Erryn reviews ‘Through the Last Door (Sacred Guardian Book 1)’ by J.A. Jaken. This book was released on December 16, 2014 and is 358 pgs long. The audiobook version of this story was released April 27 2021 narrated by Dan Calley and is 13 hrs and 38 mins. A copy was provided in exchange for an honest review.
Why I read this book: I love Dan Calley so was happy to pick this up.
When Kaori Sansa’s father dies, he is forced to return home to claim the throne as the rightful heir of the country of Kazure. In the aftermath of his father’s death, he learns that the country he loves is riddled with corruption and is hovering on the brink of war. Will he be able to hold the kingdom together despite the odds that are stacked against it and, somehow, unlock the buried powers of Shinja, the Sacred Beast of Kazure?
See the review of the ebook here.
At over 13 hours, this book is epic. It tells of a young university student thrown into the role of leader upon the untimely death of his father. Kaori Sensa is ill-prepared for this position and had believed he had time. He quickly realizes he will be afforded none. As High Lord, he is expected to rule over a vast kingdom. This book is a quest of sorts – he must learn about his people. In the process, of course, he learns about himself.
His adventures are interesting as he solves riddles, solves crimes, and generally brings to light some of the criminal elements of his people. Sometimes it pushed credulity that this young man could find solutions no one else saw, but that’s part of the magic. There are fantasy elements, to be sure, but they aren’t as prominent than in other books I’ve read. There is a timelessness to this tale as all epic quests are.
Kaori’s one blind spot is his affection for Hunter. He knows nothing of this guard who is just always there. Hunter’s backstory is revealed as this book has the dual point of view and it’s tragic and disturbing to be sure. As the men spend time together, Kaori admits his attraction to his bodyguard. But how will that work? He is expected to marry and produce an heir. Well, there’s a clever solution to that which I really liked.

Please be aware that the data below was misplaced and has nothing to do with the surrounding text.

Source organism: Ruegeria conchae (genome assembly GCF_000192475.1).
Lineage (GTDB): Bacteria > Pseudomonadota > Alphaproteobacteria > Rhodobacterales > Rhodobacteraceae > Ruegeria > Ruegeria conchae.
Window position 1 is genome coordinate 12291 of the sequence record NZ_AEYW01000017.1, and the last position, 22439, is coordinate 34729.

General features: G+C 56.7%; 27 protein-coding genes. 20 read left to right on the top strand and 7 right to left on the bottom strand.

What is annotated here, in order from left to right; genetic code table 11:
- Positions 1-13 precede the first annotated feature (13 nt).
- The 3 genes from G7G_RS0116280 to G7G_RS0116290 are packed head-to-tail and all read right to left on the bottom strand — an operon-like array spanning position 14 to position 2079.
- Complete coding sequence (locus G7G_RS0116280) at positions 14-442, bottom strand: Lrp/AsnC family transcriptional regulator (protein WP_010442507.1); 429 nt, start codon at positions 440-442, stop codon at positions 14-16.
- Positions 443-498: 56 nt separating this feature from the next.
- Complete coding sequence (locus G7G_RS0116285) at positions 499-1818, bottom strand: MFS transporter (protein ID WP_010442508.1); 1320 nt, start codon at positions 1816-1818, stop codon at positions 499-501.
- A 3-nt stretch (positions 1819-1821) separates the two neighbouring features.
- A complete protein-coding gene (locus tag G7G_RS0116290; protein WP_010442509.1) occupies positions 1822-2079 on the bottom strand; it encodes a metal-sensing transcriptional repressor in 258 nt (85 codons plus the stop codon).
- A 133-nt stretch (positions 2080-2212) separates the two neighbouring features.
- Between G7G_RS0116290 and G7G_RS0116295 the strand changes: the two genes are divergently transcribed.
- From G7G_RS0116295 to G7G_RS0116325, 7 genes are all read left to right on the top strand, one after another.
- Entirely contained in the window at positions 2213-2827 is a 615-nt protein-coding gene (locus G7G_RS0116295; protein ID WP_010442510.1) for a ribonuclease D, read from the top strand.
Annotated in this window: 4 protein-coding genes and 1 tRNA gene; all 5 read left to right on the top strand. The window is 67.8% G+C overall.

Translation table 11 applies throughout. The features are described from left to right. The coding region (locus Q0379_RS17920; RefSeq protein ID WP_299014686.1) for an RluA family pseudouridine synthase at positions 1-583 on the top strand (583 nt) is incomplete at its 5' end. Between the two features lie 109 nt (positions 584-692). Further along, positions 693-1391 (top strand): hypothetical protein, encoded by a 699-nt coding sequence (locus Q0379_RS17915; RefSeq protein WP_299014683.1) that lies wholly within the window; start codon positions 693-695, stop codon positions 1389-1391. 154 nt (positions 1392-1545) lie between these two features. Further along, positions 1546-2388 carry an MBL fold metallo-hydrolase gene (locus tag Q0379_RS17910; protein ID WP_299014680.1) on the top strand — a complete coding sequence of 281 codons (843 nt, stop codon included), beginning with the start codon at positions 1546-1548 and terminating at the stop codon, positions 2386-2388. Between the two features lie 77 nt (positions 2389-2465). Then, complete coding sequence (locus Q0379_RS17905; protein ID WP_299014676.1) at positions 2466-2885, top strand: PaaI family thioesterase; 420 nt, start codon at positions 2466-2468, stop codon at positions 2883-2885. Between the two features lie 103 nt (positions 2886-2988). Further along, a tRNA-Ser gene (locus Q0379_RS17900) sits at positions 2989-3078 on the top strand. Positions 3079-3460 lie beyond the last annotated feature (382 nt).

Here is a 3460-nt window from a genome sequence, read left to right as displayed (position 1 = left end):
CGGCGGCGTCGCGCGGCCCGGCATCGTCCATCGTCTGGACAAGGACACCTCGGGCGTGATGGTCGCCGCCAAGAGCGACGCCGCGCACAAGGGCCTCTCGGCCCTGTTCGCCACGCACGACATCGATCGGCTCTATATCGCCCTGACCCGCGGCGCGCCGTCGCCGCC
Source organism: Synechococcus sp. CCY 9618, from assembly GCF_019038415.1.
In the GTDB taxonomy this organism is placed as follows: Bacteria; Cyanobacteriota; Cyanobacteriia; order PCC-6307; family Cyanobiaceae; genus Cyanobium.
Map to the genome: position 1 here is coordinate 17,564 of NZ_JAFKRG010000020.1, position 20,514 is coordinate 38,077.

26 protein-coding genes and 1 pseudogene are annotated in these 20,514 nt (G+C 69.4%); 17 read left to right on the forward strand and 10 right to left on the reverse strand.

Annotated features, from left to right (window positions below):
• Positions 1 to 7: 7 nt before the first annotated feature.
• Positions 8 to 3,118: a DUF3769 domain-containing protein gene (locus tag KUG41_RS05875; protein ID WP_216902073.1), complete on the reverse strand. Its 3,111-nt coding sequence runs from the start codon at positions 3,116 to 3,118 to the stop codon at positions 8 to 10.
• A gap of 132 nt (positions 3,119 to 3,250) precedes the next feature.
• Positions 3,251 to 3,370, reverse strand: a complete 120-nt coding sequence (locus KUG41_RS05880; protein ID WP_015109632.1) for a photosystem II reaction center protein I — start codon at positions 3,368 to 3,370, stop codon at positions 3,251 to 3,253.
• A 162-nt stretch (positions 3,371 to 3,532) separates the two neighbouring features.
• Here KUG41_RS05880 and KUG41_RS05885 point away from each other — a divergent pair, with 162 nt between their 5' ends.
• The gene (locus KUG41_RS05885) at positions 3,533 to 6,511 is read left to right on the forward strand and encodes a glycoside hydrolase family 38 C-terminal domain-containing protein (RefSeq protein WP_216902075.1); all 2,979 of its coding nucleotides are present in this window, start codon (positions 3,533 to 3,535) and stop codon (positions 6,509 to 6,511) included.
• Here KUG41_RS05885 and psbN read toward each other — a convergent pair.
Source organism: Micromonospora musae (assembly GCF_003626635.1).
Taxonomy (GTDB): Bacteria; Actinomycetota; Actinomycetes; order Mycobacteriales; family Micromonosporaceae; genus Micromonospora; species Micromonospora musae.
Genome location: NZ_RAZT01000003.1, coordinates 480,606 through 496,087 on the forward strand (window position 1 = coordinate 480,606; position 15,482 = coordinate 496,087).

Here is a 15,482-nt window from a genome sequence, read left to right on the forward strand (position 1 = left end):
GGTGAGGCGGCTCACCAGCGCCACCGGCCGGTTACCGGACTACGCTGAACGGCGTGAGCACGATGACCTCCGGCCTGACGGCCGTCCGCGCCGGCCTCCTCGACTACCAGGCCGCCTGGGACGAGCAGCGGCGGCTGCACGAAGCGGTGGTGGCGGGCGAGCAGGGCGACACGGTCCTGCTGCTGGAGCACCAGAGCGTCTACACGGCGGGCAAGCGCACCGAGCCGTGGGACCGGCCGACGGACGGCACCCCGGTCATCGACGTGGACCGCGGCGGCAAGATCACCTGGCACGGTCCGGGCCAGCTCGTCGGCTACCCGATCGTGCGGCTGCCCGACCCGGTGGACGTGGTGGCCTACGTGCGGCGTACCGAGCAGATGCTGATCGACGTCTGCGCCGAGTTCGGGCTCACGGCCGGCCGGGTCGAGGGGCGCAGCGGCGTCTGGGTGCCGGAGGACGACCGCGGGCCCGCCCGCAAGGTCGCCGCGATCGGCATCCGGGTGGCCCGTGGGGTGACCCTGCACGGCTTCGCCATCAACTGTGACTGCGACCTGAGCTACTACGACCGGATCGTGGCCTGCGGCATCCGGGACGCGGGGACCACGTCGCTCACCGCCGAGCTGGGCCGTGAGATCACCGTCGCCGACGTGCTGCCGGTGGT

I love Dan Calley as a narrator, and he was one of the reasons I tackled this book. His voice worked in this story and I loved how he brought the words to life. Apparently this is the first in a series which surprised me since the resolution felt true. Ah well, I’m intrigued to see where it goes next.
8.5/10 Pots of Gold (85% Recommended) – Compares to 4.25/5 Stars
She realized at a young age that she was attracted to the darker side of life in the fictional stories she felt compelled to write. She feels there is something enormously satisfying about putting a character through intense physical and emotional hardship, and then carrying him or her through out the other side. She believes that is the main reason why she tends to write stories with a darker edge to them. Characters are the most interesting when they’ve had all of the baggage, all of their many masks, stripped away from them and they’re left with nothing but the purest core of who and what they are.
Outside of writing, her interests include studying foreign languages, riding horses, practicing martial arts, and collecting medieval weaponry. She speaks a little bit of French, a little bit of American Sign Language, a little bit of Japanese, but she’s not really fluent in any of them (although she’s trying!). She’s endlessly fascinated by just about everything she sees around her and is constantly looking for new ways to learn and improve her knowledge of the world.